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Thursday, 19 April 2012

Outreach and what it means

Getting Good Shepherd almost finished is fine for the 120 children with disability who are attending but our friend Dr Pat Scampion was keen to use the school as a platform to reach out to more children who for various reasons could not get to the school. One reason is that the school is now full!

So would it be possible to create an outreach programme to help children and families further afield?

Ed Paulat and friends raised enough to buy a vehicle. Pat started a charity called Improving Chances to fund an outreach project and it has now started.

She took a team of clinicians to Uganda a couple of months ago and  this is what she told us;

The team I took with me this time assessed over 60 children in two weeks plus some of the children already in the school. Many  of the children had epilepsy, and others profound cerebral palsy or other neurodisability. Theresa's teachers were very receptive, particularly to our ed psychs advice on behaviour management, and differentiating the curriculum. Theresa was also able to find a local physio from the Referral Hospital who is prepared to visit once a month and follow up the work we did.

So now Theresa has five groups of 4-6 very severely disabled children being brought into school once a week in the vehicle generally with a parent, for play, stimulation and parent to parent support, and some basic pysio. The children are truly little survivors and their parents obviously very committed, but we didn't feel able to ask them for fees given the overt and hidden financial burdens such heavily disabled children present their families. However, I think we may find that some of these parents are sufficiently assertive to want to develop the service themselves in due course. In the meantime "Improving Chances" is funding this development.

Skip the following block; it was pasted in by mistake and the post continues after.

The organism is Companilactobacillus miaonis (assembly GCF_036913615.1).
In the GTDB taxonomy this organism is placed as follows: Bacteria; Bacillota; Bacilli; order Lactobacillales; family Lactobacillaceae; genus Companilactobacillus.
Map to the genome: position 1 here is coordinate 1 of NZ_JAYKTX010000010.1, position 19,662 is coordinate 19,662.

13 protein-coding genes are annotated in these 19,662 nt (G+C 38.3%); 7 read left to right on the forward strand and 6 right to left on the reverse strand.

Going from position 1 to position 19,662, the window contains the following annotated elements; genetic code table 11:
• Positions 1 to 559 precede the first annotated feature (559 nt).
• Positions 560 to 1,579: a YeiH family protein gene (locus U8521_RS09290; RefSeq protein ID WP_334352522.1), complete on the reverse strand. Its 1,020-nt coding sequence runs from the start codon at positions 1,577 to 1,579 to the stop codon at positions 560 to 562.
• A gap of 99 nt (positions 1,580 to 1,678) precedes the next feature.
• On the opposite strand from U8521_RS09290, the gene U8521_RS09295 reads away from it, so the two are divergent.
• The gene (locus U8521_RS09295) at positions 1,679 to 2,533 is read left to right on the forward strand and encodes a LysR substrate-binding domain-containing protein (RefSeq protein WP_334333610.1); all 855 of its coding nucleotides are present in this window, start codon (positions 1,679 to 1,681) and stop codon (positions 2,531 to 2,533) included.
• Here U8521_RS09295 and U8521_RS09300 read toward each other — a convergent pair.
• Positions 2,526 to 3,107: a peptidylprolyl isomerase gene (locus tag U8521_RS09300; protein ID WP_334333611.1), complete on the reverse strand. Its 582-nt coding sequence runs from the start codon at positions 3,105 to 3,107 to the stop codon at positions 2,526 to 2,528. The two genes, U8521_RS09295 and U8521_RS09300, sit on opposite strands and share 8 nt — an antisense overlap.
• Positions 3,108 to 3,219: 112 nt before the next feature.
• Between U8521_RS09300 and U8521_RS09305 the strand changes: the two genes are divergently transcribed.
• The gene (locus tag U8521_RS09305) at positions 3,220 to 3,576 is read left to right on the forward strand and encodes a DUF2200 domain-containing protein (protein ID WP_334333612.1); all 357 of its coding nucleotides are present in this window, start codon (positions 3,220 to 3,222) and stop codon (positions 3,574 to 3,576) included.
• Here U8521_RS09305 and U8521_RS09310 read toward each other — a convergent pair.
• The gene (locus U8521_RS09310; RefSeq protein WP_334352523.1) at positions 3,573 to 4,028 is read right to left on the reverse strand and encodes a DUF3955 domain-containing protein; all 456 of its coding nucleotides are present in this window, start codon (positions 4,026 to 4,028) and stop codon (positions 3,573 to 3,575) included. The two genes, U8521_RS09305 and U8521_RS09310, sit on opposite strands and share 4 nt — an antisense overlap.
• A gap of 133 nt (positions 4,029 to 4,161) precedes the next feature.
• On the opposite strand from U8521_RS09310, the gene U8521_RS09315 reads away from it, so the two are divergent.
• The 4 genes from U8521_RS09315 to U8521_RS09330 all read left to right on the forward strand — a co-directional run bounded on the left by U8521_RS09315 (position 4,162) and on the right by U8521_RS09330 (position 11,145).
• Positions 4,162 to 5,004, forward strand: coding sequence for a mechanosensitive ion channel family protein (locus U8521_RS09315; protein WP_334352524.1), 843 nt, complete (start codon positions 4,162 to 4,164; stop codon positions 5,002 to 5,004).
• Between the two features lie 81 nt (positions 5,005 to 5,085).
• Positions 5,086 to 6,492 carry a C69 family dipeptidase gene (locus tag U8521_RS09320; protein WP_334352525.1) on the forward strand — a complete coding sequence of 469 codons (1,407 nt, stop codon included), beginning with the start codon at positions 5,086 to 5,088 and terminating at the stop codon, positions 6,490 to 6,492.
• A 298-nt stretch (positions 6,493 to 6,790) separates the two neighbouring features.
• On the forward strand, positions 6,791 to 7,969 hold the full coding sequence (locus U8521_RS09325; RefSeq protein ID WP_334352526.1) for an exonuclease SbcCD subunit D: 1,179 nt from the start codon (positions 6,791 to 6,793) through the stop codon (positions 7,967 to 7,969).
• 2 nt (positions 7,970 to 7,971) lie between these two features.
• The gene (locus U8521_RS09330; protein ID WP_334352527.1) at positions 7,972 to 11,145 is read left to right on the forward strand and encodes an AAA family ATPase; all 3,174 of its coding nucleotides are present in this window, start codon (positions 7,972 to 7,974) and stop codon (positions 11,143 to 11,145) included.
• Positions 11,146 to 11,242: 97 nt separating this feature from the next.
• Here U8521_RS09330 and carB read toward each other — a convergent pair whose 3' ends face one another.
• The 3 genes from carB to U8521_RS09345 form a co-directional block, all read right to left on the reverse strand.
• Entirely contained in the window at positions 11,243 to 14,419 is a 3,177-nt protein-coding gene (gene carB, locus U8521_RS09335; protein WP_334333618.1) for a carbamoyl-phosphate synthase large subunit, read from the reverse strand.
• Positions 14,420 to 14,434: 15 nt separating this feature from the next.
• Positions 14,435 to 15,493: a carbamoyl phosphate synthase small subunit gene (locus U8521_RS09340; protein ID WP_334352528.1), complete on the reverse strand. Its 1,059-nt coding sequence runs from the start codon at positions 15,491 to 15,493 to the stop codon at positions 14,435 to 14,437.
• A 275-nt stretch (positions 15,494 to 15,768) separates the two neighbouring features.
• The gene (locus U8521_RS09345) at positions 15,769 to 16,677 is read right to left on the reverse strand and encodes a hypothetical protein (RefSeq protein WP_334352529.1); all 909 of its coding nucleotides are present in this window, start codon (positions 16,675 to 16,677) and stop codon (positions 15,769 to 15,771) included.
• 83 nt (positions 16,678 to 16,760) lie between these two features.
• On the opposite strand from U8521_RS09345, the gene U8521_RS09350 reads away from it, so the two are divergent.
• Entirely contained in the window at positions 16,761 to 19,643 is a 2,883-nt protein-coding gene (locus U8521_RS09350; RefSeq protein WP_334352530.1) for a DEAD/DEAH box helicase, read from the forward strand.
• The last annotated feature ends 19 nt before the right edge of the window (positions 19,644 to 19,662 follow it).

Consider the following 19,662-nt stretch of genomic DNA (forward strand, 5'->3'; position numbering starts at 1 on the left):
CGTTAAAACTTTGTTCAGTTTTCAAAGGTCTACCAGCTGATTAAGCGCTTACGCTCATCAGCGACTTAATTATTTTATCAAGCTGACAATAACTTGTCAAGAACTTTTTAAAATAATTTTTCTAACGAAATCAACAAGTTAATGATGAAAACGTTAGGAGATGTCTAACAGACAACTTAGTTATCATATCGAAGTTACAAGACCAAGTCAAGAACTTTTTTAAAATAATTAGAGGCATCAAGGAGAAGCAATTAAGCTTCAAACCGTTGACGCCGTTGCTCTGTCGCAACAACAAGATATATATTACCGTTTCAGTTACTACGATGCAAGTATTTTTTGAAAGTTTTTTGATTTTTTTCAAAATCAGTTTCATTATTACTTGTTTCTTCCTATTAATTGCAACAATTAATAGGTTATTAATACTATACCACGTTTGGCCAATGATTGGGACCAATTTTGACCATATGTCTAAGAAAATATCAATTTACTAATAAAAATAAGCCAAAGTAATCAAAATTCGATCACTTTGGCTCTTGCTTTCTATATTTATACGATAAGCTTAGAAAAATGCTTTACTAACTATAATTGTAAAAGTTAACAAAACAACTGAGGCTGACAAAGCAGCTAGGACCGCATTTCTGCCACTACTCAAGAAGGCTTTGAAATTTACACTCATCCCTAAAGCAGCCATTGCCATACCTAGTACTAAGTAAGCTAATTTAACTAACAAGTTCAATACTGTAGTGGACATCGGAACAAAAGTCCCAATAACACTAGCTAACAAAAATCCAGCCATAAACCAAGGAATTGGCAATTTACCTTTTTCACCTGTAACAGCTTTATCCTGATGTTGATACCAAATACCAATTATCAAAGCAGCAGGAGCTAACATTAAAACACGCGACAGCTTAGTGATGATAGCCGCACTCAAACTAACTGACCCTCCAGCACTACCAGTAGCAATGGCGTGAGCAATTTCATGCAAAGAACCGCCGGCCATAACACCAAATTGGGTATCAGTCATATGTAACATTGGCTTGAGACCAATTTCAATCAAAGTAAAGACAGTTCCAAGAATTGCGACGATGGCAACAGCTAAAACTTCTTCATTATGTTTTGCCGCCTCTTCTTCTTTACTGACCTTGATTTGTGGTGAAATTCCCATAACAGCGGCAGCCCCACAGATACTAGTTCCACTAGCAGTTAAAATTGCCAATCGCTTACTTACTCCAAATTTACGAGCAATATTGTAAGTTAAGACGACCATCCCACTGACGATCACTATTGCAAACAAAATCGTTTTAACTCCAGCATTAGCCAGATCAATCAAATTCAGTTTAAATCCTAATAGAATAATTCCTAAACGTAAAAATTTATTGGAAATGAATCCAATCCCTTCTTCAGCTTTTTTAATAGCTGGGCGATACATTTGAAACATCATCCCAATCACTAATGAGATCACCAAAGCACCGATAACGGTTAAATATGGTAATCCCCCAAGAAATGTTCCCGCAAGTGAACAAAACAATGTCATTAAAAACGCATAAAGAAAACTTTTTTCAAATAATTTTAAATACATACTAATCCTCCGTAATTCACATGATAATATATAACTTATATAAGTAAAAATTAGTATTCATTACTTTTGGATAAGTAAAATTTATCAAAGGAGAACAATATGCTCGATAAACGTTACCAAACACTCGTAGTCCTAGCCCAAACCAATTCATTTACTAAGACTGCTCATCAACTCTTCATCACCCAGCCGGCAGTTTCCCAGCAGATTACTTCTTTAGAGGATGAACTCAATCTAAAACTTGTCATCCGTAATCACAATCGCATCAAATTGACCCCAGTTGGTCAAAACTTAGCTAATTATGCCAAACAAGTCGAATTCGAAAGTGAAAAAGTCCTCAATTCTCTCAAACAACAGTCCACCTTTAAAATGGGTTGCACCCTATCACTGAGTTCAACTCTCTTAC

Also I have sent you a picture of Hannington who is our Student for the Out reach programme.  He is a young lad with epilepsy, who has been longing to go to school, but because of the sickness it could not allow him to live a normal life, like any other boy of his age.  He is now very happy as he comes to our school, Good Shepherd and get practical skills which will help him to live an independent life and also become a useful Citizen with a future.  He likes wood work very much.  His Parents are also very happy they could not imagine that their Son will also do something useful in life.  Also as teachers we also feel very happy to see our objectives are achieved.

1 comment:

Joanna Bircher said...

It's wonderful to see how many things can develop from initial ideas combined with enthusiasm.